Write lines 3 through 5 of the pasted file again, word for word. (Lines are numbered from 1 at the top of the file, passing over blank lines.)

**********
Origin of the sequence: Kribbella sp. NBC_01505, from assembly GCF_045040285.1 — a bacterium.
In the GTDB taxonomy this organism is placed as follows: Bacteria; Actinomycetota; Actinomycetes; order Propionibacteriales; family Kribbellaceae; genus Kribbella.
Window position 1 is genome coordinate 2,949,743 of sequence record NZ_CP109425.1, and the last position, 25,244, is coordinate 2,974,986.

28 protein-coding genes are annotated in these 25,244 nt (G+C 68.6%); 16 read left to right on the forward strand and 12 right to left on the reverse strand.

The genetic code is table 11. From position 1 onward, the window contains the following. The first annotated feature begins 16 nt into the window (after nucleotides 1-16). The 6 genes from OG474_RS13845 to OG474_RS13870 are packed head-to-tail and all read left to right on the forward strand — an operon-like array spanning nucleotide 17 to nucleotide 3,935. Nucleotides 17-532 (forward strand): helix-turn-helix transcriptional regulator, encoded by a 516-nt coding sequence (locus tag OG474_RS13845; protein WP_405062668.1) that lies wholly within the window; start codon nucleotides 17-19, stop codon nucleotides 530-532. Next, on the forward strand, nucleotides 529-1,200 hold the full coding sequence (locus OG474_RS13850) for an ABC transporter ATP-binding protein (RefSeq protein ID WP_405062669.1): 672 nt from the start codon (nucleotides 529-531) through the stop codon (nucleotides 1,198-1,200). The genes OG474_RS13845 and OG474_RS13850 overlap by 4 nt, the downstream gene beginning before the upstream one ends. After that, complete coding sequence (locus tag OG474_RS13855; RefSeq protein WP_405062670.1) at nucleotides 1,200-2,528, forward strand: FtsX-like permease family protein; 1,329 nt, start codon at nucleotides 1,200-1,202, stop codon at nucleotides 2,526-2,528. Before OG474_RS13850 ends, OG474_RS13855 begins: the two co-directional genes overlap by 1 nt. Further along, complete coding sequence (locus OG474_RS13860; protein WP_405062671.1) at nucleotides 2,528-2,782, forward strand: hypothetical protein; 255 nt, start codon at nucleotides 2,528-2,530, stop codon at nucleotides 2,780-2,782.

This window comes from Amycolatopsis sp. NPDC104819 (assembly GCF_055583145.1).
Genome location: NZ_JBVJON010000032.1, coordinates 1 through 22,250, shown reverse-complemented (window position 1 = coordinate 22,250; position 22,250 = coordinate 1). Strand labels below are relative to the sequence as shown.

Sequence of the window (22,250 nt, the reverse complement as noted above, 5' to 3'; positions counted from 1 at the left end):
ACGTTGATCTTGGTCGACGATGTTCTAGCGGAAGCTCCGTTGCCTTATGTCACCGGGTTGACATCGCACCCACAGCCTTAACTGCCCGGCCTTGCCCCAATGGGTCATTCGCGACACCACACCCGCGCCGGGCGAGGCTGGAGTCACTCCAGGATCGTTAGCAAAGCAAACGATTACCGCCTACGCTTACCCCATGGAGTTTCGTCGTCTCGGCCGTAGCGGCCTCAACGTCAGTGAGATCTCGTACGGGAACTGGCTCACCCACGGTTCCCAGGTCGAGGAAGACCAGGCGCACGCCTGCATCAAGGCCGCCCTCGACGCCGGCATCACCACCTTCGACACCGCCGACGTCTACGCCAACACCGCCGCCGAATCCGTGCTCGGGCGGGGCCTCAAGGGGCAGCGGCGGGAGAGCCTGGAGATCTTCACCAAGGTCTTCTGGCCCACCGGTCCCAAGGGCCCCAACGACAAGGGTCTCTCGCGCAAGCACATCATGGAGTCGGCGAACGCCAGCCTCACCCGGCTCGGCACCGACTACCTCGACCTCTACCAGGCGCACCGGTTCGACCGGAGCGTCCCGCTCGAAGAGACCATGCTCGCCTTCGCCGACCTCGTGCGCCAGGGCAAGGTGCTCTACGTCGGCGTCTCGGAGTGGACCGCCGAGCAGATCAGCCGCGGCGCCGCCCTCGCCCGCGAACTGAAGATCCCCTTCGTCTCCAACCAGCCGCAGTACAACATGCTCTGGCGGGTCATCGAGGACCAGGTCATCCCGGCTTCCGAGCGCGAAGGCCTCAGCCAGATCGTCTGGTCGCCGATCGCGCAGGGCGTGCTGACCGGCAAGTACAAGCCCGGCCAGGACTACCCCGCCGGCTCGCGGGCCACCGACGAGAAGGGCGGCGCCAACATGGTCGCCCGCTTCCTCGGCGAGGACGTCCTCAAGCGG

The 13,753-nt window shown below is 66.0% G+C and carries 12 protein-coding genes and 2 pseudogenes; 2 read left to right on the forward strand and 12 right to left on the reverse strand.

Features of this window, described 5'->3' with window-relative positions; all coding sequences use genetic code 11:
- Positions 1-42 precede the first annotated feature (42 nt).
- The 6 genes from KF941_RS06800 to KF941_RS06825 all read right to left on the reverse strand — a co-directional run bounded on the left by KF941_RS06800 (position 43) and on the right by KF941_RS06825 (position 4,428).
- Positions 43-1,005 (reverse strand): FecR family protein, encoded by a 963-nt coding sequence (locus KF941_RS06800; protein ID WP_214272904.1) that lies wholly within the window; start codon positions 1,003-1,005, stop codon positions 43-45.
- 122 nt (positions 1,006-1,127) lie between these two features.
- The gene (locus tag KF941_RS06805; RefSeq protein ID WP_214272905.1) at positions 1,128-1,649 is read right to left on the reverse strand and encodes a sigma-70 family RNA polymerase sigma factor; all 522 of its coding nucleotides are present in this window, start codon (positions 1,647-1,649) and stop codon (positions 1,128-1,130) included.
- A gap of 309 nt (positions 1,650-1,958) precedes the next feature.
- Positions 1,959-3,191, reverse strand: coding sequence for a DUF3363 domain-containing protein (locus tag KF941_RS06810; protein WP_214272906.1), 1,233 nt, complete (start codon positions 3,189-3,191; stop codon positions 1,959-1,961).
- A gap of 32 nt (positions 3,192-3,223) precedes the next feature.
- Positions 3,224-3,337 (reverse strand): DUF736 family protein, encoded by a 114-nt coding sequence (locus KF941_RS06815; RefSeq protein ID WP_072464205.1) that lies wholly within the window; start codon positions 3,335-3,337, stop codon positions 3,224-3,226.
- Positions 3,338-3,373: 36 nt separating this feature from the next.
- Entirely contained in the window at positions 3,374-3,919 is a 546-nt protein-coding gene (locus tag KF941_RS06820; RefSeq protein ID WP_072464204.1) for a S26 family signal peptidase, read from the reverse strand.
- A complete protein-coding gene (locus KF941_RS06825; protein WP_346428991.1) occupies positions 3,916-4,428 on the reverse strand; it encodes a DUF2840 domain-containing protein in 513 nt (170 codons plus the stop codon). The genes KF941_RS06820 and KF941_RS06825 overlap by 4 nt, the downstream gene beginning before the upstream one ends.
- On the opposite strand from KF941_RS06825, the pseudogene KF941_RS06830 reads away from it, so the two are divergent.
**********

Window position 1 is genome coordinate 2,949,743 of sequence record NZ_CP109425.1, and the last position, 25,244, is coordinate 2,974,986.

28 protein-coding genes are annotated in these 25,244 nt (G+C 68.6%); 16 read left to right on the forward strand and 12 right to left on the reverse strand.

The genetic code is table 11. From position 1 onward, the window contains the following. The first annotated feature begins 16 nt into the window (after nucleotides 1-16). The 6 genes from OG474_RS13845 to OG474_RS13870 are packed head-to-tail and all read left to right on the forward strand — an operon-like array spanning nucleotide 17 to nucleotide 3,935. Nucleotides 17-532 (forward strand): helix-turn-helix transcriptional regulator, encoded by a 516-nt coding sequence (locus tag OG474_RS13845; protein WP_405062668.1) that lies wholly within the window; start codon nucleotides 17-19, stop codon nucleotides 530-532. Next, on the forward strand, nucleotides 529-1,200 hold the full coding sequence (locus OG474_RS13850) for an ABC transporter ATP-binding protein (RefSeq protein ID WP_405062669.1): 672 nt from the start codon (nucleotides 529-531) through the stop codon (nucleotides 1,198-1,200). The genes OG474_RS13845 and OG474_RS13850 overlap by 4 nt, the downstream gene beginning before the upstream one ends. After that, complete coding sequence (locus tag OG474_RS13855; RefSeq protein WP_405062670.1) at nucleotides 1,200-2,528, forward strand: FtsX-like permease family protein; 1,329 nt, start codon at nucleotides 1,200-1,202, stop codon at nucleotides 2,526-2,528. Before OG474_RS13850 ends, OG474_RS13855 begins: the two co-directional genes overlap by 1 nt. Further along, complete coding sequence (locus OG474_RS13860; protein WP_405062671.1) at nucleotides 2,528-2,782, forward strand: hypothetical protein; 255 nt, start codon at nucleotides 2,528-2,530, stop codon at nucleotides 2,780-2,782.